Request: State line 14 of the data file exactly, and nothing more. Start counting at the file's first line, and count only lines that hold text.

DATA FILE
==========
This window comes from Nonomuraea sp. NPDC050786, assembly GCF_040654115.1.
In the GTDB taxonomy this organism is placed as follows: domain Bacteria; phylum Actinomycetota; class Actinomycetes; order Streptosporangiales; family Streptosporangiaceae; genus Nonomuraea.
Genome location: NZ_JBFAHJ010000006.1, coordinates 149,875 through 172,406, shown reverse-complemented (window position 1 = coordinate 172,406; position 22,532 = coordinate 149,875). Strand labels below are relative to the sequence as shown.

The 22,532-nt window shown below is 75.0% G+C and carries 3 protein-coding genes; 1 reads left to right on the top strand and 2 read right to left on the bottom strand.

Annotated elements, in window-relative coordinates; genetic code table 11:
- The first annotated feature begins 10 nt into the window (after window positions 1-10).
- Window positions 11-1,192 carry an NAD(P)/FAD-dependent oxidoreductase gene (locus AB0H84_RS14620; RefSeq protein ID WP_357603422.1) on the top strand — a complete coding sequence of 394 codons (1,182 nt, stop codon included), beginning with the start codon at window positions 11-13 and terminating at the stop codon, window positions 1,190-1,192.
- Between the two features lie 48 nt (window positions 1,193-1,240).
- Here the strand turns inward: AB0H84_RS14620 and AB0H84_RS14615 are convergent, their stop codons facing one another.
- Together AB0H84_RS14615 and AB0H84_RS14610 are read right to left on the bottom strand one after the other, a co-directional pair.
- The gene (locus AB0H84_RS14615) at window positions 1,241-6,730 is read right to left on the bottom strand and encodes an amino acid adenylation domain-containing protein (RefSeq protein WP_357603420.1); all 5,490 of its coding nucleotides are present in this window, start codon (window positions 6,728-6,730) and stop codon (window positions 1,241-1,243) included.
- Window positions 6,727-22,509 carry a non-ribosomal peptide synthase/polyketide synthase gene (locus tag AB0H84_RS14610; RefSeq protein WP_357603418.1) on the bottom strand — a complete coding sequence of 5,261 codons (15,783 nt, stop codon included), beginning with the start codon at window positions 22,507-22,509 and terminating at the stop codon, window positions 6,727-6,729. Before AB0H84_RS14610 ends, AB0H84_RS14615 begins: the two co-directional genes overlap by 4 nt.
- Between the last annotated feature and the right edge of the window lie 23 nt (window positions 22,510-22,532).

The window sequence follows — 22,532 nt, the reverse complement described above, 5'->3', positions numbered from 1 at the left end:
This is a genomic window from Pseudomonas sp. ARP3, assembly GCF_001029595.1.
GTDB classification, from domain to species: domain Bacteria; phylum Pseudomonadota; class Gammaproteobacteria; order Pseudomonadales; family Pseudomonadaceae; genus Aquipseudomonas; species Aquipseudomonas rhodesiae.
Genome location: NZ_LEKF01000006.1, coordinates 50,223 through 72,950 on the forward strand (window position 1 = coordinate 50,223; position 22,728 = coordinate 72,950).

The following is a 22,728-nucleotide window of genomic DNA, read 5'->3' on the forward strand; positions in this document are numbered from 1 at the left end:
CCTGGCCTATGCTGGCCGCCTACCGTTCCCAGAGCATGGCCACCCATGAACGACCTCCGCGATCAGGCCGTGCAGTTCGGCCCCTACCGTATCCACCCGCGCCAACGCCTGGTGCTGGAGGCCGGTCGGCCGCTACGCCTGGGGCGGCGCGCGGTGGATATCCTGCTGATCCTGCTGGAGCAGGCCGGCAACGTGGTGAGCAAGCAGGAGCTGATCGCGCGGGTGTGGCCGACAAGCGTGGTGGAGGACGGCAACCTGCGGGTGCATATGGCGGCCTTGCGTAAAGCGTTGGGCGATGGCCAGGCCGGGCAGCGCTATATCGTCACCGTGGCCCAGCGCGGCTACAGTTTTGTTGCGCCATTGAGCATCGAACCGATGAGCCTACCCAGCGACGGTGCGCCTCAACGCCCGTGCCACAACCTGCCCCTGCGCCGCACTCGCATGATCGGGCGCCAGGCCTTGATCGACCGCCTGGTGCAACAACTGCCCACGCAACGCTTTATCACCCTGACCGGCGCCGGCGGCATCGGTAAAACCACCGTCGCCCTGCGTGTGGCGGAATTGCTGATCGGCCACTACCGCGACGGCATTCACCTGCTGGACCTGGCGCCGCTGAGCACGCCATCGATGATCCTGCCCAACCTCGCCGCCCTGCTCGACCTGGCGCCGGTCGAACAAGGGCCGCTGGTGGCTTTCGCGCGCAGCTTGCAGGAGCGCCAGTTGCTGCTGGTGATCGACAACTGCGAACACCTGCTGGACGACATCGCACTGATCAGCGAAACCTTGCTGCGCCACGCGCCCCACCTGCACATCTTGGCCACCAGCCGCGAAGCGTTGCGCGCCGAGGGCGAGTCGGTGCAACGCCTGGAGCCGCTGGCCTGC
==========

The window sequence follows — 22,532 nt, the reverse complement described above, 5'->3', positions numbered from 1 at the left end: